Generally, I would guess being for McMansions likely means being against affordable housing. Yet, the two subjects don’t have to be mutually exclusive.

No to NIMBY, Yes to YIMBY

The housing issues of the Bay Area and other major cities has led to a new YIMBY movement:

The stubbornness of the NIMBYs has sparked a counter-YIMBY movement (“yes in my backyard”) among activists who believe the way out of the housing crisis is to build.

Trauss, the founder of the San Francisco Bay Area Renters’ Federation (SF BARF), is one of the more visible members of the growing YIMBY movement in the city. She began her activism shortly after moving to the city from Philadelphia…

The severity of the housing crisis is swinging public policy in favor of the YIMBYs. In May, Trauss and housing activists from around the state went to Sacramento to walk the halls and meet with legislators in the capitol to lobby support of Governor Jerry Brown’s latest “as of right” proposal that would streamline the permitting process for new development that meets affordable housing requirements to prevent NIMBYs from stalling proposed residential projects…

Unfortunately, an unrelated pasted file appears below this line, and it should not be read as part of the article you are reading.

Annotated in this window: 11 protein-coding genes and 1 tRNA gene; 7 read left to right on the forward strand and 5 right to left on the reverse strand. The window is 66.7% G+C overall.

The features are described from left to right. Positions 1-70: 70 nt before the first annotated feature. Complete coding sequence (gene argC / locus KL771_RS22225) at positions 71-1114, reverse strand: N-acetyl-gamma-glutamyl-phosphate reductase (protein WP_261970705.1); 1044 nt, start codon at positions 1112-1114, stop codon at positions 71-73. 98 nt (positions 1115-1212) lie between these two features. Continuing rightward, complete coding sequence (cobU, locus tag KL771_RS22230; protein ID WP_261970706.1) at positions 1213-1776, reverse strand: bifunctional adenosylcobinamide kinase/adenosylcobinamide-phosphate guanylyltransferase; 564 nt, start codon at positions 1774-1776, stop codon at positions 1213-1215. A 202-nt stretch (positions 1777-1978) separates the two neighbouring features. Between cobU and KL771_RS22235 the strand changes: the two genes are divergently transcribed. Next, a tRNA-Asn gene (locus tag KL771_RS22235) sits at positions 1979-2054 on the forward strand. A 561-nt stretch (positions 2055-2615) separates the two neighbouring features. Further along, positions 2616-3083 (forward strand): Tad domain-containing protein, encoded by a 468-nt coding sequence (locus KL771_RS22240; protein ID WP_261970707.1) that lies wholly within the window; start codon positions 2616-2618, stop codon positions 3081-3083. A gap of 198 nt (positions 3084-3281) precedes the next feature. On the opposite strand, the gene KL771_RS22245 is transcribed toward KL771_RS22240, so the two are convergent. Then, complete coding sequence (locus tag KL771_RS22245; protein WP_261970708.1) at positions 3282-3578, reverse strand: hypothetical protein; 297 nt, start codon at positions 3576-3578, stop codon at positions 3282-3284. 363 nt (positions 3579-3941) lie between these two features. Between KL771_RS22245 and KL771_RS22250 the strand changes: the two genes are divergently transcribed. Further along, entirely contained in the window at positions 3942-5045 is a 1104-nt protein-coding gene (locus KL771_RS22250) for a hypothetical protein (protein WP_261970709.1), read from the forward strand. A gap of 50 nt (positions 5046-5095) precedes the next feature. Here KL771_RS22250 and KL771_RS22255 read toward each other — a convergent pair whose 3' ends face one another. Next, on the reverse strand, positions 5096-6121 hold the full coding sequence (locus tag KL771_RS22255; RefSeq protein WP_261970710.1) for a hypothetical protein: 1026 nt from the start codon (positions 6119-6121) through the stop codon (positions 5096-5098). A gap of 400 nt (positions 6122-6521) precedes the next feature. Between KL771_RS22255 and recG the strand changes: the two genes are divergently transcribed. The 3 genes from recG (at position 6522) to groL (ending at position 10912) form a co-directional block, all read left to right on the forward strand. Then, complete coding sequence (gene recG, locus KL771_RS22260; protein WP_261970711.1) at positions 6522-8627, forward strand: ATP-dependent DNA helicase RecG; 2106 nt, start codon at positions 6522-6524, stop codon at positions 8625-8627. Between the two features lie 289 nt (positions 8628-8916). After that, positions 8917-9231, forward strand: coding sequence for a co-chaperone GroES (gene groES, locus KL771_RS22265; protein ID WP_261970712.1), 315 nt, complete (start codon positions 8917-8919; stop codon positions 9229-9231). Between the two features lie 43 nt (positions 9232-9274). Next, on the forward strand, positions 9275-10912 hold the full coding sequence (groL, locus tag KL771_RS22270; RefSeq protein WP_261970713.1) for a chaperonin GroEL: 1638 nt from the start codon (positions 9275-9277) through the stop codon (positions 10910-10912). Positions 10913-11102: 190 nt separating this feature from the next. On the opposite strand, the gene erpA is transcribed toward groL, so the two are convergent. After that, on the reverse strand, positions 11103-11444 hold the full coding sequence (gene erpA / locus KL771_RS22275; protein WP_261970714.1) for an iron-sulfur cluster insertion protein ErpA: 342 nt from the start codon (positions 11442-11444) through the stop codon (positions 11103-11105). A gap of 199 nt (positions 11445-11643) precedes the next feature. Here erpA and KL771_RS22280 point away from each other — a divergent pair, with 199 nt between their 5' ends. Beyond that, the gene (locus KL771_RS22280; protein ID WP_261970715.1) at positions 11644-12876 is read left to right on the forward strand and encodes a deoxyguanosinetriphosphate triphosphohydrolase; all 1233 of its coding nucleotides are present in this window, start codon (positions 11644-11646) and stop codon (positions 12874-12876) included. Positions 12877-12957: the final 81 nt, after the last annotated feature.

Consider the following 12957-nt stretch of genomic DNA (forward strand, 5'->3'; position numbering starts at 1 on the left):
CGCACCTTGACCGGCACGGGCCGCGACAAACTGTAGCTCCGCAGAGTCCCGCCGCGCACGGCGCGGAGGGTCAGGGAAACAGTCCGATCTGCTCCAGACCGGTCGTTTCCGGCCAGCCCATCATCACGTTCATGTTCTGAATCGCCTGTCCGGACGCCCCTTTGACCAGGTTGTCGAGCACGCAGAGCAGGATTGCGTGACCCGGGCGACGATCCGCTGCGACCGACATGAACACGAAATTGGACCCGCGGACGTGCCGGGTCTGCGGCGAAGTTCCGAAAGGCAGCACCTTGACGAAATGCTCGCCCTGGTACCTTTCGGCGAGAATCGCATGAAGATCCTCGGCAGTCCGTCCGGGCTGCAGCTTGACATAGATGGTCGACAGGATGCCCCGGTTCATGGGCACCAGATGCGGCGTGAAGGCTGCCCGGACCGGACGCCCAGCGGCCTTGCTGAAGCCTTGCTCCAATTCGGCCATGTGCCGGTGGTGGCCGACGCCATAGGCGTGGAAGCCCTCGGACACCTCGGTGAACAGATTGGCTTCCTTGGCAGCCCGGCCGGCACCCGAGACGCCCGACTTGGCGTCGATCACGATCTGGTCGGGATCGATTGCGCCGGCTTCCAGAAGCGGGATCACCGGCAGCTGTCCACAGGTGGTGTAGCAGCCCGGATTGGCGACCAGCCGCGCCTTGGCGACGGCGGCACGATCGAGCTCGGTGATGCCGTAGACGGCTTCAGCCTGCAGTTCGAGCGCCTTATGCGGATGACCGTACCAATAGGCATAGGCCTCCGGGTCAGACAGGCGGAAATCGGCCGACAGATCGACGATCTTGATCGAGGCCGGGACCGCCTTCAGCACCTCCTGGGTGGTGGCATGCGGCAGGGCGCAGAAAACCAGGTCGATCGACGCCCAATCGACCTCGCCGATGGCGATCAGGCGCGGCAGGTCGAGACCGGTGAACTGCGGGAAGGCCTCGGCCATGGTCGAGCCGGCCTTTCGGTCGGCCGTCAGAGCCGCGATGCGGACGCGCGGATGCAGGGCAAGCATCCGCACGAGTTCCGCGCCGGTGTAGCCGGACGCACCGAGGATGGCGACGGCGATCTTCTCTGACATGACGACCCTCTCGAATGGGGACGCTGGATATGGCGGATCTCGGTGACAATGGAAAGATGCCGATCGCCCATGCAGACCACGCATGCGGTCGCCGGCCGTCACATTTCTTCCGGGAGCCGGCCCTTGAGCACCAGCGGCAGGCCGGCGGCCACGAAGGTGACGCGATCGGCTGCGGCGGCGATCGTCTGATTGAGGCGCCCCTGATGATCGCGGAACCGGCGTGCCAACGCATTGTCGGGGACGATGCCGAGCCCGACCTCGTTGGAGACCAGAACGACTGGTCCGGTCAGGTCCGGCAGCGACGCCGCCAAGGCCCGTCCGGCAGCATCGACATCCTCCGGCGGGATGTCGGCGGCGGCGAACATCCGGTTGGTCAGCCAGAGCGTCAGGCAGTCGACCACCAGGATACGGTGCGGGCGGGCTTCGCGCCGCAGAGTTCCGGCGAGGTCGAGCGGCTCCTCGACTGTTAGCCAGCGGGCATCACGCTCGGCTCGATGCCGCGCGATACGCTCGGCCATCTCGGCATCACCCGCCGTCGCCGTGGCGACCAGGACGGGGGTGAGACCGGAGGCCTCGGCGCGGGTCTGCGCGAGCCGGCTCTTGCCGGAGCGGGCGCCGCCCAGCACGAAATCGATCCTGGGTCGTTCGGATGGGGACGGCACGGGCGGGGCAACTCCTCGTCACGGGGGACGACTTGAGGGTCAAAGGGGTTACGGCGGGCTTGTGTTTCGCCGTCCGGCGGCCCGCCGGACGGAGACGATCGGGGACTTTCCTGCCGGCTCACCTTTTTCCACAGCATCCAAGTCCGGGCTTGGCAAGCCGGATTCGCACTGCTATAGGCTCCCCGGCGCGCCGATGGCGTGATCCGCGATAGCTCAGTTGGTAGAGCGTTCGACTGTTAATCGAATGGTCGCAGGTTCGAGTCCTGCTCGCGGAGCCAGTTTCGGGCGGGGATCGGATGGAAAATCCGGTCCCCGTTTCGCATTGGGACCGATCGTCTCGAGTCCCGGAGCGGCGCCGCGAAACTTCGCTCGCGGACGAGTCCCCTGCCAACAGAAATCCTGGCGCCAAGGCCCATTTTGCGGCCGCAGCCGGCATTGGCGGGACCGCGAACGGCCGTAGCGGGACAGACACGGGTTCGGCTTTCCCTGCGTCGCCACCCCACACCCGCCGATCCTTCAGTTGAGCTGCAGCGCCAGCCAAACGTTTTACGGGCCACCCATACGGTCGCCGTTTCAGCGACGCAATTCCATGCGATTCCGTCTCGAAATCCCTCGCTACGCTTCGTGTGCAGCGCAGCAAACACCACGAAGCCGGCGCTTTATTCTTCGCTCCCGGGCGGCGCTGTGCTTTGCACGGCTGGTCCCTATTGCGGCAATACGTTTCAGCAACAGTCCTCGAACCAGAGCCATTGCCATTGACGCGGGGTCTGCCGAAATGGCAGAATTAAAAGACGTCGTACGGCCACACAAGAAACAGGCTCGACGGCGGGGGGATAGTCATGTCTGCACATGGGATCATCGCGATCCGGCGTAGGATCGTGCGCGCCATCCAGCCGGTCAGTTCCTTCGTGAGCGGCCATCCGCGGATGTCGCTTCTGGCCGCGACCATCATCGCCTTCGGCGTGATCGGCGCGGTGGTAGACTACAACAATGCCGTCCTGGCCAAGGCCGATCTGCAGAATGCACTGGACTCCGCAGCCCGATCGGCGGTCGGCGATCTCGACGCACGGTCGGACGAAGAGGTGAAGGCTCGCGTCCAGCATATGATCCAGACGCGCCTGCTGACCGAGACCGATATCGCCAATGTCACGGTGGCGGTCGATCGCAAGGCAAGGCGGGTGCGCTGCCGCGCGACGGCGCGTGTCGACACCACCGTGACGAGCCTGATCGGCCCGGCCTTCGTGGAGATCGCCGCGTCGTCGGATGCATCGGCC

The growing organization of the YIMBYs was evidenced at their first national conference in Boulder, Colorado last weekend. The gathering included representatives from Austin, Boston, Chicago, Denver, Los Angeles, Minneapolis, New York, Oakland, San Francisco, Seattle, and several other cities, according to The Atlantic CityLab. An international conference is planned for August in Helsinki, Finland.

It will be fascinating to see if this group gets anywhere. How do you convince wealthier residents to voluntarily give up their locational privileges? It will take a lot of sustained political pressure to go against people who have resources and close connections to local officials and people involved in real estate.

If I had to guess, I would think the YIMBY groups are led by middle class people who say that cities should be affordable to college graduates and young families who are trying to start in life. It is a different conversation to push for truly affordable housing; when the average rent in San Francisco for a 1 bedroom is over $3,000, where is there actually room for lower income residents (let alone middle class residents)?

Can we have both protected open spaces and affordable housing?

Conservatives argue that the affordable housing issue is simple: stop protecting open space and let developers build more housing units.